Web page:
WHAT IS MEAD?

The essential ingredient in making mead, fermented honey, is combined with fruit, yeast and spices. Even though it is sometimes called honey wine, it is an altogether different beverage than wine or beer.


“Mead is a unique beverage because of its origins in honey. Every other beverage is based on a product that is essentially limitless. If you need more barley, you just plant another field. If you need more honey, you can’t go plant a field of bees.”

~ The Compleate Meadmaker, Ken Schramm

 

In Egypt, where honey was highly sought and valued, a god of fertility, Min, was considered the master of the wild bees. Manuscript illustrations point to royally commissioned honey hunting parties guarded by archers. Honey was domesticated in the form of beekeeping to increase access to the supply.

The ancient Egyptians were known to be avid practitioners of fermentation and enthusiastic mead drinkers Ken Schramm, owner of a Michigan meadery, speculates the origin of mead fermentation as a happenstance discovery in Egypt based on the following premises:

  1. Yeast cells are found everywhere in the wild, floating around in the air and in/on things and,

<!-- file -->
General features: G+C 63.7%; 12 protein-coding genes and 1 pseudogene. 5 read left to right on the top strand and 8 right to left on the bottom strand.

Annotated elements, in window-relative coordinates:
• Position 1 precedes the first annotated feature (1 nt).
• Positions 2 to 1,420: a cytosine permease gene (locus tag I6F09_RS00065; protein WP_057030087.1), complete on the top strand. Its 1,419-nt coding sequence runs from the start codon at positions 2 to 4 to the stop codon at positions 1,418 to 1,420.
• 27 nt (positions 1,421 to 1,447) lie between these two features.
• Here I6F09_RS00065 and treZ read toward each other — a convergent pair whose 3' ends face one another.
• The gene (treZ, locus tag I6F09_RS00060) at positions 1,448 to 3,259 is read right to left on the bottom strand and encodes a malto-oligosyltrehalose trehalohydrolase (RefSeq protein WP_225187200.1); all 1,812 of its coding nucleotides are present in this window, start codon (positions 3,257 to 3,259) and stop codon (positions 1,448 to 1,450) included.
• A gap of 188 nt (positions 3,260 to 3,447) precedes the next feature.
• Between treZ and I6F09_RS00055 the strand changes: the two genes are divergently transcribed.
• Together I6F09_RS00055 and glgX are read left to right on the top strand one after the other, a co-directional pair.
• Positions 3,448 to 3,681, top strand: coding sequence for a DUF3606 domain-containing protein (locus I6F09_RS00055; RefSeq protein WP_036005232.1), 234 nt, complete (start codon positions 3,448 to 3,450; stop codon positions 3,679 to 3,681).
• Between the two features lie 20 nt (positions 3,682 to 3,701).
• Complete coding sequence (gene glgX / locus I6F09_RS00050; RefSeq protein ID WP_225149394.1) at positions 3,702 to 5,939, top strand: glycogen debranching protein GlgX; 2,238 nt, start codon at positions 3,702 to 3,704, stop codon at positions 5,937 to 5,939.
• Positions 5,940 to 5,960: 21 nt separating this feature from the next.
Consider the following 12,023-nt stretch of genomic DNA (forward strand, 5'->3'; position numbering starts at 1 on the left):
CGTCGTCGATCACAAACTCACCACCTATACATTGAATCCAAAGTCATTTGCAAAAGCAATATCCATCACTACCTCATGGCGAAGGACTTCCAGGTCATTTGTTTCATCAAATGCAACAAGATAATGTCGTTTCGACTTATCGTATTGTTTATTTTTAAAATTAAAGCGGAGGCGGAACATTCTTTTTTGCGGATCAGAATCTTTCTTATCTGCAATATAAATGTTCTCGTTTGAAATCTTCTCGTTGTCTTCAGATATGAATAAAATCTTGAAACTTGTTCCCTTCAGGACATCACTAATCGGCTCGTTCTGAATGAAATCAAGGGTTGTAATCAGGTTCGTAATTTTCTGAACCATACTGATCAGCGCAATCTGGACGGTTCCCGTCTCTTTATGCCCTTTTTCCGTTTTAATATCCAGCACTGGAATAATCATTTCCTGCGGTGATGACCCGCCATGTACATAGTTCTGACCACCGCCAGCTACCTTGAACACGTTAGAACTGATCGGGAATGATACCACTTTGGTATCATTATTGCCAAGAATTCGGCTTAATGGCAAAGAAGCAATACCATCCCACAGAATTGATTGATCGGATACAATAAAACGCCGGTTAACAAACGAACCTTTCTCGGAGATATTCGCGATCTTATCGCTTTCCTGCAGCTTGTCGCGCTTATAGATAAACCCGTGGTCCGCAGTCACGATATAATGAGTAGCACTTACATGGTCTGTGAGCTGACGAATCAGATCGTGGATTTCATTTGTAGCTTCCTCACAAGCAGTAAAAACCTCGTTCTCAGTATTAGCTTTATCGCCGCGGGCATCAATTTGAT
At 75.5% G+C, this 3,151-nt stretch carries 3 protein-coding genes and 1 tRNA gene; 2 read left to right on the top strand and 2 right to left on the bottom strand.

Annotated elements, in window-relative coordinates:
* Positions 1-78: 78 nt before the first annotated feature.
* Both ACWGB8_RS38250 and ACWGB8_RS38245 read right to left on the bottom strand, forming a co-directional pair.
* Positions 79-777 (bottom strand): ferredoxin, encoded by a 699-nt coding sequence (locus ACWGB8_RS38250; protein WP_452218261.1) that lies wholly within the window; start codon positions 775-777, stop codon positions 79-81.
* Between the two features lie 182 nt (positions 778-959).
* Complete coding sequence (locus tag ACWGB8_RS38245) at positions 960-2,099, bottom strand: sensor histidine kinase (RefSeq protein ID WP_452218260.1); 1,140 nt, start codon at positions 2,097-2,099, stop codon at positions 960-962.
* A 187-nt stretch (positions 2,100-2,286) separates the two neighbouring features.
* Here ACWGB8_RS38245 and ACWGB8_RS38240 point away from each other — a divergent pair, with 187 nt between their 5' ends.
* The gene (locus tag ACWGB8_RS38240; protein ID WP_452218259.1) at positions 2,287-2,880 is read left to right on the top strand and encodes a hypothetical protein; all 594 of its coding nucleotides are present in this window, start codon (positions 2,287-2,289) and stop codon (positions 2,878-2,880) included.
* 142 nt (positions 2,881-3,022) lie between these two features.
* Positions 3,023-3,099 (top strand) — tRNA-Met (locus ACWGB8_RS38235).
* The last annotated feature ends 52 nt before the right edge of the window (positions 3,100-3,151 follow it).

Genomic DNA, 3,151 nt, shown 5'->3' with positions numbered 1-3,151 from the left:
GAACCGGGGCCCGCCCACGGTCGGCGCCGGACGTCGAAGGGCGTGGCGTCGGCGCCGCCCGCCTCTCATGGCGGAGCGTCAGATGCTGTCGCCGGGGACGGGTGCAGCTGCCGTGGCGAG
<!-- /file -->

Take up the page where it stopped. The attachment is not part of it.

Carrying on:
2. Honey hunters went on expeditions to retrieve honey and required vessels for storage.

Schramm invites followers to imagine an ancient Egyptian honey hunter’s animal-hide canteen when the hunter encounters a beehive and fills the hide with honey to take back home. After a few days the skin swells when the honey has mixed with the leftover water. . . a yeast culture present in the animal skin is introduced to the sugar the honey provides. Fermentation occurs and mead is introduced to the Egyptian population. It would have been relatively simple to recreate the process and through time, perfect the art of fermentation of not only honey but other sugars as well.

“ . . . many indigenous peoples, in almost every part of the world, have long traditions of fermenting alcoholic beverages out of whatever carbohydrate sources they have . . . The context for making and consuming fermented alcoholic drinks in traditional cultures was, as a general rule, communal and ritualistic. Some cultures created noisy rituals, with the idea that “excited, sometimes even angry, strong energy helped the yeast to work more effectively.” Other cultures, with the notion that the ferment needed peace and quiet and could be startled or scared by sounds and movement, approached fermentation processes with quiet reverence.”

~ Wild Fermentation, Sandor Ellix Katz

 

Dirty Dozen Recipe

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Signature Recipe

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